John I of Portugal
John I was the son of Peter I and his mistress Teresa Lourenço. Before his accession, he was called John of Avis.
Because he could make no vested rights to the throne claimed as illegitimate child, he joined the Cistercian Order and was Dept. 1363 he was Grand Master of the Equestrian Order of Avis.
Died 1367 Peter I. was succeeded by his son Ferdinand I.. He died in 1383 without a male heir. Thus, the direct male line of the House of Burgundy rulers in Portugal was extinguished. About Ferdinand's heiress, Beatrix, who was married to King John I of Castile, Portugal would have fallen to the Castilian crown by way of inheritance.
After the death of Ferdinand I at first took his widow, Leonore Teles de Menezes, together with her lover shortly power. She was in the people, because of their pro- Castilian attitude, but extremely unpopular. A majority of the Portuguese distrusted Castilian autonomy promise and was against an association of the country with Castile.
With the revolution of 1383 Leonore was overthrown after only six weeks rule. John of Avis placed himself at the head of the insurgents, killed the lover of Leonora's hand and forced them into exile Castilian. When the Castilian Johann it invaded with a large army to Portugal, John of Avis was appointed by the Cortes to the Defender of the Fatherland.
1385 was the decisive battle of Aljubarrota in which faced the Portuguese under the leadership of John of Avis and his general, Nuno Álvares Pereira of the holy, a numerically stronger and better equipped Castilian army. With the help of the allied British succeeded John of Avis to beat Castile. Thus were Castilian attempts to annex Portugal, permanently blocked, saved the independence of Portugal. The Cortes proclaimed John of Avis as the new king of the land. To commemorate the decisive battle won Johann founded the Monastery of Santa Maria da Vitória in Batalha.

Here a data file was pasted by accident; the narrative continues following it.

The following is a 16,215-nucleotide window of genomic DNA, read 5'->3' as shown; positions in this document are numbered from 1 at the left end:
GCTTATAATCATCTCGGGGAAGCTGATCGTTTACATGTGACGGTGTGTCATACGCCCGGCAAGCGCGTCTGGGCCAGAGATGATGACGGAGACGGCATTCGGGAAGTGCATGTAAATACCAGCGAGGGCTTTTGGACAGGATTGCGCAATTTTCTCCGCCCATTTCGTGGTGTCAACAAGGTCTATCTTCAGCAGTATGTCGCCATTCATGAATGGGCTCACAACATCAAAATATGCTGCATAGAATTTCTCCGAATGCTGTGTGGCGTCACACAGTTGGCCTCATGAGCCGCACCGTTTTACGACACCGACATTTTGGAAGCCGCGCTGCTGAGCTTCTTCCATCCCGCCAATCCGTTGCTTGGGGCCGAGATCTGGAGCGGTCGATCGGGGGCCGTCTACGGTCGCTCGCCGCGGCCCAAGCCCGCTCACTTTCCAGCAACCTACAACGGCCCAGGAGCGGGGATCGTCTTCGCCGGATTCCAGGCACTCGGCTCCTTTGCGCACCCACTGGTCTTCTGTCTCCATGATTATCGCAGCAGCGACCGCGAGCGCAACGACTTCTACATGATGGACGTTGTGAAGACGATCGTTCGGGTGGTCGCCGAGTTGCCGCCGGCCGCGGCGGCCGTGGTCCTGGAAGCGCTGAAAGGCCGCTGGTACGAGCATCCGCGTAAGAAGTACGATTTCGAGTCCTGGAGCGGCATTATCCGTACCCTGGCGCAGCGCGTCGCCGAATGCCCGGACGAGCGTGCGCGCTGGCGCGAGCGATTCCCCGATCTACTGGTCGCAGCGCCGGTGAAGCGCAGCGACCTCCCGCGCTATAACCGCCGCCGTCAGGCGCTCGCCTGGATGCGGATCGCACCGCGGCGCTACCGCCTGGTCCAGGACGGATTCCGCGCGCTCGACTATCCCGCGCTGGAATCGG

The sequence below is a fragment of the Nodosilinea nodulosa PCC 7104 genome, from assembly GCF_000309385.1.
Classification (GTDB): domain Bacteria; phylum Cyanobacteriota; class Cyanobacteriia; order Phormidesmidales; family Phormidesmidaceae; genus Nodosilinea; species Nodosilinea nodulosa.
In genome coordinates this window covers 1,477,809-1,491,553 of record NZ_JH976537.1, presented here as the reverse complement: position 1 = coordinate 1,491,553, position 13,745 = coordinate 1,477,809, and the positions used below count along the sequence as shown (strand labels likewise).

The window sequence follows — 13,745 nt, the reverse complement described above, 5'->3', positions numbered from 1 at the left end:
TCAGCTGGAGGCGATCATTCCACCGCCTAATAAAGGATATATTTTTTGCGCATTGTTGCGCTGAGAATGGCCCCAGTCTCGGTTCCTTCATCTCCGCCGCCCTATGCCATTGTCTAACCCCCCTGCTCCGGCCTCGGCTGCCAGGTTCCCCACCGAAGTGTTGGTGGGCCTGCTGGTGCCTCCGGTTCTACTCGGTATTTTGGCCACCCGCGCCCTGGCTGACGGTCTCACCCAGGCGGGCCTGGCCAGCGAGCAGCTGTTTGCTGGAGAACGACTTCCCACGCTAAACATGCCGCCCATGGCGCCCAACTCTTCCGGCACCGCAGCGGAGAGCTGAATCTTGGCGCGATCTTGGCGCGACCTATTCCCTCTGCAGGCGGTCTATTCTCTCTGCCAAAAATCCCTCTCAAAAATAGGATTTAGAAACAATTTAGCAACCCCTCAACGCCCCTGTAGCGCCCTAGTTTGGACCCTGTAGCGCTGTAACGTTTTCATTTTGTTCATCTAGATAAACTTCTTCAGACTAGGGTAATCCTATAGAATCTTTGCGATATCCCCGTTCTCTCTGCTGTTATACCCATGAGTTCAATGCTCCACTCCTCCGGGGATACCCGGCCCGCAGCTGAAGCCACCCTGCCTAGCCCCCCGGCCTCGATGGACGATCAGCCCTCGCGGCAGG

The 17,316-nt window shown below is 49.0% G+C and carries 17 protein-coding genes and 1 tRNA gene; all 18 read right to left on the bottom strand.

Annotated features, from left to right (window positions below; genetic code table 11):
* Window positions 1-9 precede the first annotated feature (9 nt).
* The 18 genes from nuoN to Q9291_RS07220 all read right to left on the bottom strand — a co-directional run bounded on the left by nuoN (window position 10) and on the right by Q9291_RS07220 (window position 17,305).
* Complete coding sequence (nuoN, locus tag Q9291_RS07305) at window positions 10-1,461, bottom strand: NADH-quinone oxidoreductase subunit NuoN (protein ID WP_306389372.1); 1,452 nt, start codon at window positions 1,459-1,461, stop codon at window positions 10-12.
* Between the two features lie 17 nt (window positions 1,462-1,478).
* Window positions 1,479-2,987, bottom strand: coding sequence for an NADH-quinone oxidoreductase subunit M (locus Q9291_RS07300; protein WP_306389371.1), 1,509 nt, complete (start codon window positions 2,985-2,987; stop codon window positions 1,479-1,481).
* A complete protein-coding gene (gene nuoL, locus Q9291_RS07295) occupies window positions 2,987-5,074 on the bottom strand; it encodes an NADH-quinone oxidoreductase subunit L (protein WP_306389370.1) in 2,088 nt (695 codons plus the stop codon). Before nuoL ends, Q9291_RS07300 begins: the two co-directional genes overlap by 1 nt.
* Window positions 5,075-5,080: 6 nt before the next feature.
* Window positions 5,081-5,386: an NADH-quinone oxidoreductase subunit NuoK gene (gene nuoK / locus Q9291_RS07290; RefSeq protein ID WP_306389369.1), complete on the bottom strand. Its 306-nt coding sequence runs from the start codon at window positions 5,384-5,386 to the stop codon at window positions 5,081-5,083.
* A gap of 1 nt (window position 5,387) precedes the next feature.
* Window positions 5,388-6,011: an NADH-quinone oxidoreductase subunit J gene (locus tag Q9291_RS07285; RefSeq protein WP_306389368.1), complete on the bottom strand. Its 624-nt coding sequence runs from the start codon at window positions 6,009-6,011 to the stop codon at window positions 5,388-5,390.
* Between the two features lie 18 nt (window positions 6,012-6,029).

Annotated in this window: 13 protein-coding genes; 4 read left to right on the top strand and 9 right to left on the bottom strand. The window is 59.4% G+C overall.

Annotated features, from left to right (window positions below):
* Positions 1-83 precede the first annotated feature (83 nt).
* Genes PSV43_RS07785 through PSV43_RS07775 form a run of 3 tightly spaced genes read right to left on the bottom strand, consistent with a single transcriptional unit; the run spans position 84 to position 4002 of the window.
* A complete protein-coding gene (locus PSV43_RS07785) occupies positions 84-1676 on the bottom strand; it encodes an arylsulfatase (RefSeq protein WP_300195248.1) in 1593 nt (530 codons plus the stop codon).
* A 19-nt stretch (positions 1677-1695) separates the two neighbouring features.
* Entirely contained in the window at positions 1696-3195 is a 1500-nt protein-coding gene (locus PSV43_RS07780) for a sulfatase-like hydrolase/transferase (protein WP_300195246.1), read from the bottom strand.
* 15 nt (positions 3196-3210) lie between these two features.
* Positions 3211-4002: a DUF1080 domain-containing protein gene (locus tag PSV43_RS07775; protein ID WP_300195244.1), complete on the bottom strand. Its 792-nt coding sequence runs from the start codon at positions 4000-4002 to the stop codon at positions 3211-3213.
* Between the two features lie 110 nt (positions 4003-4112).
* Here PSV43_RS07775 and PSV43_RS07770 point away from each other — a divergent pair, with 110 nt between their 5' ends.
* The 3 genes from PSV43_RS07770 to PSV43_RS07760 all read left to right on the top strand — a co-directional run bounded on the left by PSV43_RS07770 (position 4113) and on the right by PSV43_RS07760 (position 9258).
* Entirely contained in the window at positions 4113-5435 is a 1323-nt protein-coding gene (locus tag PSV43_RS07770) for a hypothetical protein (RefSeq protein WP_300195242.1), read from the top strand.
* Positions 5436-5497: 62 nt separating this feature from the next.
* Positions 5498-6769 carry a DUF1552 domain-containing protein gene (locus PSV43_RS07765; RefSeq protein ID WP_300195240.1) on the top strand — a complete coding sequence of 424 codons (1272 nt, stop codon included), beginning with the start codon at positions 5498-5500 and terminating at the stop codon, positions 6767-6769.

Johann was the progenitor of two Portuguese royal dynasties. He was the founder of the house of Avis, which ruled Portugal until 1580. On his illegitimate son of Alfonso, the first Duke of Braganza, the House of Braganza returns, the Portugal 1640-1853 reigned. With his son Henry the Navigator began the Age of Discovery for Portugal.
John I applies in historiography as a clever and power-conscious ruler who was but personally affable and extremely thanks formed his spiritual upbringing.
The German writer Reinhold Schneider is in his novel The silver lights ( Cologne - Olten 1956), the primary life of Nuno Álvares Pereira 's content has a vivid picture of the era of John I
In order to secure an alliance with England, married Johann 1387 Philippa of Lancaster, a daughter of John of Gaunt, 1st Duke of Lancaster and thus granddaughter of King Edward III. of England. With her he had the following children:
- Branca (* July 13, 1388, † 1389 )
- Alfonso (* July 30, 1390, † November 22, 1400 )
- Edward I (* October 31, 1391, † September 9, 1438 )
- Peter of Portugal (* December 9, 1392, † May 20, 1449 ), Duke of Coimbra and regent of Portugal
- Henry the Navigator (* March 4, 1394, † November 13, 1460 )
- Elisabeth ( Isabel ) (* January 21, 1397, † December 17, 1472 ). , 1430 she married Duke Philip III the Good of Burgundy and was the mother of Charles the Bold ( House of Burgundy )
- John of Portugal (* January 13, 1400, † October 18, 1442 )
- Ferdinand of Avis (* September 29, 1402, † June 5, 1443 )
He was also father of the following illegitimate children:
- ( with Inez Pirez ) Alfonso of Braganza, 1st Duke of Braganza and progenitor of the House of Braganza (* 1377, † 1461 ),
- ( with Inez Pirez ) Beatriz (c. 1386; † October 23, 1439 ), married to Thomas Fitzalan, 12th Earl of Arundel (House FitzAlan ), and John Holland, 2nd Duke of Exeter ( Holland House )
- Branca (* 1378, † 1379 )